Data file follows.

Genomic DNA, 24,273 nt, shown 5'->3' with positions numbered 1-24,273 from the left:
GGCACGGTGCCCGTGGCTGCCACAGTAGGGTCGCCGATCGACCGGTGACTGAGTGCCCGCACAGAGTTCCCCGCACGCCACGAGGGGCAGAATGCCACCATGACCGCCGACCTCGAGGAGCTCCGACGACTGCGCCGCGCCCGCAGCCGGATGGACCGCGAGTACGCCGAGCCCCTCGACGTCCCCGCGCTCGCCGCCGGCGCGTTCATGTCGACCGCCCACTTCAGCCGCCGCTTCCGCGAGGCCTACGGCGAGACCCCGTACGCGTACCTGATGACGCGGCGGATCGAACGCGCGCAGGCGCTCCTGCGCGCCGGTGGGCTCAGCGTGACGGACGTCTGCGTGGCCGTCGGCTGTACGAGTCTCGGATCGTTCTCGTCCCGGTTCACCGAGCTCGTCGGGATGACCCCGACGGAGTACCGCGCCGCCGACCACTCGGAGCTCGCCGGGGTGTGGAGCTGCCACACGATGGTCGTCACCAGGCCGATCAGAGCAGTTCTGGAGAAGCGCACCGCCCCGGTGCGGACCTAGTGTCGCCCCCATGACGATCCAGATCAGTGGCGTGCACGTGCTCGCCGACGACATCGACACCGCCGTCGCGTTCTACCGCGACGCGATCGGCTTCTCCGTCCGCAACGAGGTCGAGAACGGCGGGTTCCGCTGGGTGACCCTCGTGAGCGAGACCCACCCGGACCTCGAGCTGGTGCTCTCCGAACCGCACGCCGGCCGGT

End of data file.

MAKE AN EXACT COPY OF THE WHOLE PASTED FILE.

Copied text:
Genomic DNA, 24,273 nt, shown 5'->3' with positions numbered 1-24,273 from the left:
GGCACGGTGCCCGTGGCTGCCACAGTAGGGTCGCCGATCGACCGGTGACTGAGTGCCCGCACAGAGTTCCCCGCACGCCACGAGGGGCAGAATGCCACCATGACCGCCGACCTCGAGGAGCTCCGACGACTGCGCCGCGCCCGCAGCCGGATGGACCGCGAGTACGCCGAGCCCCTCGACGTCCCCGCGCTCGCCGCCGGCGCGTTCATGTCGACCGCCCACTTCAGCCGCCGCTTCCGCGAGGCCTACGGCGAGACCCCGTACGCGTACCTGATGACGCGGCGGATCGAACGCGCGCAGGCGCTCCTGCGCGCCGGTGGGCTCAGCGTGACGGACGTCTGCGTGGCCGTCGGCTGTACGAGTCTCGGATCGTTCTCGTCCCGGTTCACCGAGCTCGTCGGGATGACCCCGACGGAGTACCGCGCCGCCGACCACTCGGAGCTCGCCGGGGTGTGGAGCTGCCACACGATGGTCGTCACCAGGCCGATCAGAGCAGTTCTGGAGAAGCGCACCGCCCCGGTGCGGACCTAGTGTCGCCCCCATGACGATCCAGATCAGTGGCGTGCACGTGCTCGCCGACGACATCGACACCGCCGTCGCGTTCTACCGCGACGCGATCGGCTTCTCCGTCCGCAACGAGGTCGAGAACGGCGGGTTCCGCTGGGTGACCCTCGTGAGCGAGACCCACCCGGACCTCGAGCTGGTGCTCTCCGAACCGCACGCCGGCCGGT